June 24, 2019
The latest garden bird counts show three of our native species are thriving, while another’s decline is slowing.
The State of New Zealand Garden Birds 2018, released today by Manaaki Whenua – Landcare Research, shows positive changes in counts for four of the country’s
native bird species.
The report is based on more than 34,600 garden bird survey counts gathered nationwide by volunteers in their backyards
since 2008. Participation hit an all-time high last year, with 4,376 surveys completed.
The report shows that over the past five years there has been a rapid increase in kererū (New Zealand pigeon) numbers
and a moderate increase in tūī (Kōkō).
Manaaki Whenua research associate Dr Eric Spurr, who initiated this nationwide citizen science project in 2007, says the
results show increases in fantail (pīwaiwaka), tūī (kōkō) and kererū (New Zealand pigeon) counts in the last 10 years,
with the rate of change accelerating in the past five years for the latter two species.
Kererū counts have risen rapidly since 2013, with an increase of more than 80% noted in Canterbury and Marlborough and
more than 70% in Waikato and Hawke’s Bay. The numbers of tūī seen by survey participants have increased 245% in
Canterbury and 73% in Marlborough over the same period.
Dr Spurr says that while the survey isn’t designed to determine why these changes have occurred, it is likely to be down
to recent predator control and restoration planting.
‘Predator control is increasingly being undertaken by councils and local community groups, partly in response to the
Government’s Predator Free 2050 initiative,’ Dr Spurr says. ‘Reducing predator numbers enables birds to breed more
successfully and potentially increase in number.’
Conversely, numbers of silvereye (also known as waxeye or tauhou) noted by survey participants have reduced by 28%. ‘The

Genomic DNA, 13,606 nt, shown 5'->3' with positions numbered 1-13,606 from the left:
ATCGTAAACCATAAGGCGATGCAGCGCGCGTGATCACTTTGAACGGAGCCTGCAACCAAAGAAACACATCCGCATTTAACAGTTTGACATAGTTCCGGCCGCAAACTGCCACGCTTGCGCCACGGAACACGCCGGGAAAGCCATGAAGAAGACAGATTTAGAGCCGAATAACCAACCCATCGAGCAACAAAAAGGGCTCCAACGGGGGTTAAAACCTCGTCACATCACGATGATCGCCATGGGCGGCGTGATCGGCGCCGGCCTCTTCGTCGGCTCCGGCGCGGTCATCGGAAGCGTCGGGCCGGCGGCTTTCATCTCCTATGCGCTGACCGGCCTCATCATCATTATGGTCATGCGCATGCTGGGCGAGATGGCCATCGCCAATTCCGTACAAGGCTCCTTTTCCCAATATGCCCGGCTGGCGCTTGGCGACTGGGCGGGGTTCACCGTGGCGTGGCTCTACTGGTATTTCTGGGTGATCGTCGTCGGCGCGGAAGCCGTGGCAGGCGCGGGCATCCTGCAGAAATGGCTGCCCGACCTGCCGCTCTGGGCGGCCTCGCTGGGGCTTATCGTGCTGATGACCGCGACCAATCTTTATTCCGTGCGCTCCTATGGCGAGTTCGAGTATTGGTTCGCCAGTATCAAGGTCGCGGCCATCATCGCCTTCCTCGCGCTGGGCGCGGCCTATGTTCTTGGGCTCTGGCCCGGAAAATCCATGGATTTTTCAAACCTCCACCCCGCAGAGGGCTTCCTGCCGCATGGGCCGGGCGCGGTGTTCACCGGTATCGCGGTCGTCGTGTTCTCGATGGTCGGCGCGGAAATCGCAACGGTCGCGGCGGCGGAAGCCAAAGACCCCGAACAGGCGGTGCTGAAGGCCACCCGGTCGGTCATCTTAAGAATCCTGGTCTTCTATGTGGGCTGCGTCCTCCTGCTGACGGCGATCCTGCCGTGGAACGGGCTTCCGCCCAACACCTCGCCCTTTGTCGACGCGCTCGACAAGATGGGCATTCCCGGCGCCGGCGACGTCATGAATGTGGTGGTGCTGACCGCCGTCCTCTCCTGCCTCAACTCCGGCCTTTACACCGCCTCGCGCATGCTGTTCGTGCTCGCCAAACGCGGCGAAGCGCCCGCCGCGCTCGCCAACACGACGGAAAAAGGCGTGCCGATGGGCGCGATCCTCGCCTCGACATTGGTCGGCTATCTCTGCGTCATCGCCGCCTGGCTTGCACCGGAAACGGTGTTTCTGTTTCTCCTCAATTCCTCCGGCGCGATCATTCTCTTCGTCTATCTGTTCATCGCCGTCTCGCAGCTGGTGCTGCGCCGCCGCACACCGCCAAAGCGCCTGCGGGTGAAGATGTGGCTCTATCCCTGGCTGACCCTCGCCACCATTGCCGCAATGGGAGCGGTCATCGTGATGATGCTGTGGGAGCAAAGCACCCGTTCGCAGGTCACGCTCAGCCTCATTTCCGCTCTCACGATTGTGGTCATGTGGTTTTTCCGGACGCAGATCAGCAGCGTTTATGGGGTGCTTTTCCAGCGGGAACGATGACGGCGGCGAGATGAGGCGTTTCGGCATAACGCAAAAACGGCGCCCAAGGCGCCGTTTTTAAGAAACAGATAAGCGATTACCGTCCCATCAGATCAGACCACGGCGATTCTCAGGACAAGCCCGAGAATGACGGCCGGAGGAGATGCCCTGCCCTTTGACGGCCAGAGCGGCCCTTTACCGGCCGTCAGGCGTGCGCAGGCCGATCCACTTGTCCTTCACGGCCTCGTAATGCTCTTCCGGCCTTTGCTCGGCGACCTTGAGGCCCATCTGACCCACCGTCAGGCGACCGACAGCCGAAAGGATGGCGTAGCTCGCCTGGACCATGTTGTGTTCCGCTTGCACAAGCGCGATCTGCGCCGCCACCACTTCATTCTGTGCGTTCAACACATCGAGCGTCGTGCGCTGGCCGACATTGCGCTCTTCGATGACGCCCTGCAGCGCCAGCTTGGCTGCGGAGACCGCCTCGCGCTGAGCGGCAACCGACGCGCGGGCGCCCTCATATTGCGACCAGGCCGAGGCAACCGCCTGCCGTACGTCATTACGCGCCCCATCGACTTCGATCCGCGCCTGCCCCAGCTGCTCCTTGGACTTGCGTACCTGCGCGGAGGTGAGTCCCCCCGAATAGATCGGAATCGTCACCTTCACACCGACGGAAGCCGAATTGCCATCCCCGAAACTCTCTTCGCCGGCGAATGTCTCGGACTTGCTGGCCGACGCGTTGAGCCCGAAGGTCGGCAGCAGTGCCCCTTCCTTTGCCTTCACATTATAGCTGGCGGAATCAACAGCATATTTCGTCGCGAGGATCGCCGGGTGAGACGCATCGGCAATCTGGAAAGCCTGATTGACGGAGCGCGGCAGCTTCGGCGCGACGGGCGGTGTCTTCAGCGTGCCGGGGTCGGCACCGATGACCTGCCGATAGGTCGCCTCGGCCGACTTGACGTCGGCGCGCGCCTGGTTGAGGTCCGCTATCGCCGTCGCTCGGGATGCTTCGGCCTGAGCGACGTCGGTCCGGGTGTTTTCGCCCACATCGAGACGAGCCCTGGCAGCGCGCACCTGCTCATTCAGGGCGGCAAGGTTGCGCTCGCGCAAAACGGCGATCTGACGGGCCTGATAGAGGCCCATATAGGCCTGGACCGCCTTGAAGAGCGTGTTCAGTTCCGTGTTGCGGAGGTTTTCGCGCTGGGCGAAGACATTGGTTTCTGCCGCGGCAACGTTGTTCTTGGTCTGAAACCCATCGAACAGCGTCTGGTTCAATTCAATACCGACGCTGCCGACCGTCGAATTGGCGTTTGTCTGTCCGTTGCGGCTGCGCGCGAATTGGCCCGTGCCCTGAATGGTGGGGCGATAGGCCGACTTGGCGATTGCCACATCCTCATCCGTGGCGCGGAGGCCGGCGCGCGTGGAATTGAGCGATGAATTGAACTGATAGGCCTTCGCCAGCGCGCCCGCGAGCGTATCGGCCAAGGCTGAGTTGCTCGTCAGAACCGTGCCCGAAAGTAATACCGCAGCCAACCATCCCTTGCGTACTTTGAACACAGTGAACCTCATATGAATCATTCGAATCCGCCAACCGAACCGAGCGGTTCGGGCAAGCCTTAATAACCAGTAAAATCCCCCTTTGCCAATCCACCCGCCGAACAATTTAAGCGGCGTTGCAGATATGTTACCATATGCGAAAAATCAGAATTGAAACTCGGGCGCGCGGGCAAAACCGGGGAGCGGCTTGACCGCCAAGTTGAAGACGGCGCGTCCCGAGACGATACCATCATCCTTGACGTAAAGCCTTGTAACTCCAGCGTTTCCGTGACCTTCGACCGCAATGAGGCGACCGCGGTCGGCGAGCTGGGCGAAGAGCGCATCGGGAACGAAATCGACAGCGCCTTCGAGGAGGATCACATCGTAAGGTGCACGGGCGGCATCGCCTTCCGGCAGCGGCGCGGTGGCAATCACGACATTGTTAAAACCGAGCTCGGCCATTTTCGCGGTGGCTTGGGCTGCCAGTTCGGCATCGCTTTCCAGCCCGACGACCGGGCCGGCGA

decline in silvereyes may be a reflection of climate change – in warmer winters fewer silvereyes come into gardens,
presumably because more remain in surrounding farmlands and forests,’ says Dr Spurr.
Despite the decline, this is good news for silvereye counts as the decline appears to be slowing.
Dr Spurr says that while the effects of climate change on birds are difficult to predict, our native birds have already
adapted to a highly variable climate.
‘At this stage we simply do not know what changes in climate – such as warmer temperatures, changing patterns of
rainfall, and more extreme weather events – will mean for birds.’
The 2018 report also revealed key trends for introduced species that act as environmental indicators. The report also
signals a warning for myna, with a small increase in their counts nationally. Consistent with last year’s observations,
shallow to moderate declines (14–32% over 10 years) were detected for dunnock, song thrush, goldfinch and starling.
Dr Spurr says ‘these results are important because birds act as backyard barometers - telling us about the health of the
environment we live in.’
‘The survey would not have been possible without volunteers,’ he says. ‘We are grateful to the many thousands of
people, citizen scientists, who have spent an hour each year counting birds in their gardens since the survey began 12
The 2019 New Zealand Garden Birds Survey takes place from June 29 through until July 7. The more people that take part
the clearer the picture we will be able to build about the state of our environment.
It’s easy to take part and survey your garden, local park or school. For more information visit